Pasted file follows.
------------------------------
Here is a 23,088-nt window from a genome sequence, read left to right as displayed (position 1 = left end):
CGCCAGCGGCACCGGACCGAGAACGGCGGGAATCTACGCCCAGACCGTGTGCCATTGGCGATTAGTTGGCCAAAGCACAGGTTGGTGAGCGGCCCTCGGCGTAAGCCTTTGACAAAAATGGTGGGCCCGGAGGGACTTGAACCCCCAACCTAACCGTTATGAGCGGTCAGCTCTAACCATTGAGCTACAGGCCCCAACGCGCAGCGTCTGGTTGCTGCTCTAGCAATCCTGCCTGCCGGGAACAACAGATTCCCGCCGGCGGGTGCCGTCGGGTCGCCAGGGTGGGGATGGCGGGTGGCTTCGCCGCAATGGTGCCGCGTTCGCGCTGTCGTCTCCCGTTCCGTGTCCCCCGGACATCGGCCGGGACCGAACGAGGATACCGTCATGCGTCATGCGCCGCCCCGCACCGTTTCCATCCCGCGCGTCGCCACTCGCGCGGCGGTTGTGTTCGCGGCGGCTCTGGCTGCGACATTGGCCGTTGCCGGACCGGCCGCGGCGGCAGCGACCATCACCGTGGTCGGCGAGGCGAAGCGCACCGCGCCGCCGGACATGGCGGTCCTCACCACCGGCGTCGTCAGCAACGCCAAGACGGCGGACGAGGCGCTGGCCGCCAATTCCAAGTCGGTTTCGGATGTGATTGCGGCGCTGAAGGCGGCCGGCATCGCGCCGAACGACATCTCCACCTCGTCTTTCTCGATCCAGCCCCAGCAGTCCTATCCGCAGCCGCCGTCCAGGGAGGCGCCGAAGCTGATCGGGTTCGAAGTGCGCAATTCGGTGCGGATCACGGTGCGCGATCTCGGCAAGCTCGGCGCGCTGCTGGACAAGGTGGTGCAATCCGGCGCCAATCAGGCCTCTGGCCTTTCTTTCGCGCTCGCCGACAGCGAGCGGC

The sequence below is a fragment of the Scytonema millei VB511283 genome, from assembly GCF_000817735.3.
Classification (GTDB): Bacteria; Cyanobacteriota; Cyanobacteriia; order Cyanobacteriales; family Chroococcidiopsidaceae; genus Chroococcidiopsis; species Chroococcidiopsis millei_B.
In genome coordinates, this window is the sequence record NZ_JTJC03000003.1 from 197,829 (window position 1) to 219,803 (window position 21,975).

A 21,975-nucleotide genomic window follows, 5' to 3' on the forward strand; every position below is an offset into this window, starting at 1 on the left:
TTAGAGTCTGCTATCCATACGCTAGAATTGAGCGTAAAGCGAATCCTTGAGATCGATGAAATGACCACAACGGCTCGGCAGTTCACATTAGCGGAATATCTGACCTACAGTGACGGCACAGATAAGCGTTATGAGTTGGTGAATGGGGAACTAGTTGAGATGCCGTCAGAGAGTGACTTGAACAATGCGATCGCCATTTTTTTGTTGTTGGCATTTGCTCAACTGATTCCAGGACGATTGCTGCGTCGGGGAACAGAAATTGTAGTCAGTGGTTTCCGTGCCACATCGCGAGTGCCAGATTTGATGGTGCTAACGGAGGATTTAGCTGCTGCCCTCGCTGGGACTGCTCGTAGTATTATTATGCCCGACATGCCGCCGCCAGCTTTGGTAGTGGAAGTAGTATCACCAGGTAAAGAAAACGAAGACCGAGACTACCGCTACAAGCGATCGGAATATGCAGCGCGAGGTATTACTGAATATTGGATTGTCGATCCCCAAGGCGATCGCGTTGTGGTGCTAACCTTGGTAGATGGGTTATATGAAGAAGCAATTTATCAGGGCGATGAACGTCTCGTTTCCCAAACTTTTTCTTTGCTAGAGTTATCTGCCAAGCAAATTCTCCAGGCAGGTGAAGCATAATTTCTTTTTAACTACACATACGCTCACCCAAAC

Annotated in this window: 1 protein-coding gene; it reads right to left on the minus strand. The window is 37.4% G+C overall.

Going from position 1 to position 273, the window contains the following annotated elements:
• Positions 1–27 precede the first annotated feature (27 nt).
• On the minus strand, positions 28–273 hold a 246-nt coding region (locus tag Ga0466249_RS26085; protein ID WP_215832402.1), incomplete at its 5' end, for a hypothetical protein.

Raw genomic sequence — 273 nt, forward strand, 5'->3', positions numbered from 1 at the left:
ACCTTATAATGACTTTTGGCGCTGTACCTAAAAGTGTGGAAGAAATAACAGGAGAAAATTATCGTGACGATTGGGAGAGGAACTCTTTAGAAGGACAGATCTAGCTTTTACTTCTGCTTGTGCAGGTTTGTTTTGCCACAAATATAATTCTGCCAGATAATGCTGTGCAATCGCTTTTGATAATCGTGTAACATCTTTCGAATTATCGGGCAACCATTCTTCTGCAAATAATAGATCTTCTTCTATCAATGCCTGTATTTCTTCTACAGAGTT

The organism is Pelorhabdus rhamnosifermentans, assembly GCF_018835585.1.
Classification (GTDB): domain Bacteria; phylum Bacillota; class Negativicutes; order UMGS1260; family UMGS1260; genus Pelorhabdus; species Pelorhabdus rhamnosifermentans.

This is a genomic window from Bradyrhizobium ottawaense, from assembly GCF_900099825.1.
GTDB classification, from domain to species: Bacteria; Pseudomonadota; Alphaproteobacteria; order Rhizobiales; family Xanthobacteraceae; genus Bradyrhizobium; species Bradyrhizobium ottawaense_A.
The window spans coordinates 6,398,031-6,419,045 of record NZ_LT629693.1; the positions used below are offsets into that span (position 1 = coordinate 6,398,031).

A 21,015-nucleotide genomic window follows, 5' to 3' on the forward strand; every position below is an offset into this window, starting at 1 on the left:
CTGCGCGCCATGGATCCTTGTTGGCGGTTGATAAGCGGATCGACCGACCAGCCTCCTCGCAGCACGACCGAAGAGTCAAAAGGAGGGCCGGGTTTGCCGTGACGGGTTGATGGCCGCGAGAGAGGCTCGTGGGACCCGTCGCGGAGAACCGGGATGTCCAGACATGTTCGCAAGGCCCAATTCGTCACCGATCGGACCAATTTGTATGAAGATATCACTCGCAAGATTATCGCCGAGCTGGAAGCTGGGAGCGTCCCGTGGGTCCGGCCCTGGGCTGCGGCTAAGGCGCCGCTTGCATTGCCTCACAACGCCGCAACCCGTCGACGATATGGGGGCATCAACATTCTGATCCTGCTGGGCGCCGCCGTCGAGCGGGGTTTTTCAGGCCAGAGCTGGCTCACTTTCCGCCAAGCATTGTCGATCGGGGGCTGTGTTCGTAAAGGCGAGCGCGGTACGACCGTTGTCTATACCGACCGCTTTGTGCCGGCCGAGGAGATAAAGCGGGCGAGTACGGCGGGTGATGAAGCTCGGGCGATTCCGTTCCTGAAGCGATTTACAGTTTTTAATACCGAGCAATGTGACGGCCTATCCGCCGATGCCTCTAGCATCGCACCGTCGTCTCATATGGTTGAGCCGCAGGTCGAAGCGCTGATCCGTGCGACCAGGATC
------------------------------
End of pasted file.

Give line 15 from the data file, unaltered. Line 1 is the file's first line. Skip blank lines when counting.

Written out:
Classification (GTDB): domain Bacteria; phylum Bacillota; class Negativicutes; order UMGS1260; family UMGS1260; genus Pelorhabdus; species Pelorhabdus rhamnosifermentans.